Today, budget targets and execution are kilometers apart. The IMF reports France will run 4.7% deficit in 2012 and 3.5% in 2013. For Spain and Italy the 2013 deficits will be 5.7% and 0.5% respectively. Greece is sliding into the Aegean and pushing debt up to 182% of GDP in 2013. The UK is expected to run a shocking deficit of 8.2% in 2012 and 7.3% in 2013. Most of the EU is perilously close to recession, if not already dug in.
The European Central Bank (ECB) has lately announced that it will buy unlimited amounts of sovereign bonds. Translation: print money to buy the debt of those Euro Zone countries suffering from excessively high interest rates. This is an unpopular move with the German public, but on the other hand, it is largely Germany’s accumulated trade surplus that is being financed by the borrower nations. The countries to watch are Spain and Italy. They have so much debt afloat that the ECB could not buy a significant chunk of it. If the ECB goes overboard, it will decrease the value of the Euro and likely trigger inflation within the Euro Zone.
If financial markets regard the ECB moves as unsustainable, that could deepen Europe’s recession, decrease EU Imports from the US and decrease the EU’s investment in the US – putting palpable downward pressure on US employment. In other words the EU could gag on excess debt and that would put Americans out of work.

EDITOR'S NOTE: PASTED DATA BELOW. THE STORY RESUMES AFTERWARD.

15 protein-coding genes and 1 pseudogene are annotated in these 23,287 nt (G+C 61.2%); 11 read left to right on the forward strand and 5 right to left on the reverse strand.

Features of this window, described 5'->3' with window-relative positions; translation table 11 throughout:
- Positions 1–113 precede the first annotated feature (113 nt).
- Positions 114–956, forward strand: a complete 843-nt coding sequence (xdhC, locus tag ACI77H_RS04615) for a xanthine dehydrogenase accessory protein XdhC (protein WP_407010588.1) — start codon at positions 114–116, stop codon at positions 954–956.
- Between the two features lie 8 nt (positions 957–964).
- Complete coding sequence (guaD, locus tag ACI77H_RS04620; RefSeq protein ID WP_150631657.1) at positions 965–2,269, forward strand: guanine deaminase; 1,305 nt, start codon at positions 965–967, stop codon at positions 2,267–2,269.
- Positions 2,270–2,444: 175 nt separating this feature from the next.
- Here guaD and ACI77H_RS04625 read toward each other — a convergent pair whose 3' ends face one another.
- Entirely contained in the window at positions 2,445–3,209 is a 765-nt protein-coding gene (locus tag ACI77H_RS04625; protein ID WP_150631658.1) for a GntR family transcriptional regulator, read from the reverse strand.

Most Europeans have positive sentiment towards their Union, but they have a more positive sentiment toward their own country, culture, and language. Multiple languages are an inevitable burden of uniting so many countries. When melded with policies that welcome “guest workers” from outside Europe, multiculturalism spread beyond most European’s expectations. There have been multicultural backlashes – some temperate, and some violent. Euro Zone members are reconsidering migration from outside the EU.
The benefits of free movement of people and trade in the EU are immense, as they are in the US. Still, there is breakup talk by some in the EU. Most breakup talk comes from “Club Med” members trying to extort bailout funds from Germany. A Financial Transaction tax has been approved by 11 EU members. (France quickly found ways to spend the future windfall). The tax is structured to harm the City of London most and it is one more reason that the UK will not join the Euro Zone. The UK also grumbles about EU bureaucrats with their thickets of regulations and interminable consultations – too often in a foreign language. There is also sentiment for breakups within members (e.g. Scotland and Catalonia).
The main risks to the US come from financial entanglements that try to prop up the EU’s vast social safety net – the same unsustainable fantasies that we cannot afford here.
Alan Daley is a retired businessman living in Florida and following public policy from the consumer’s perspective.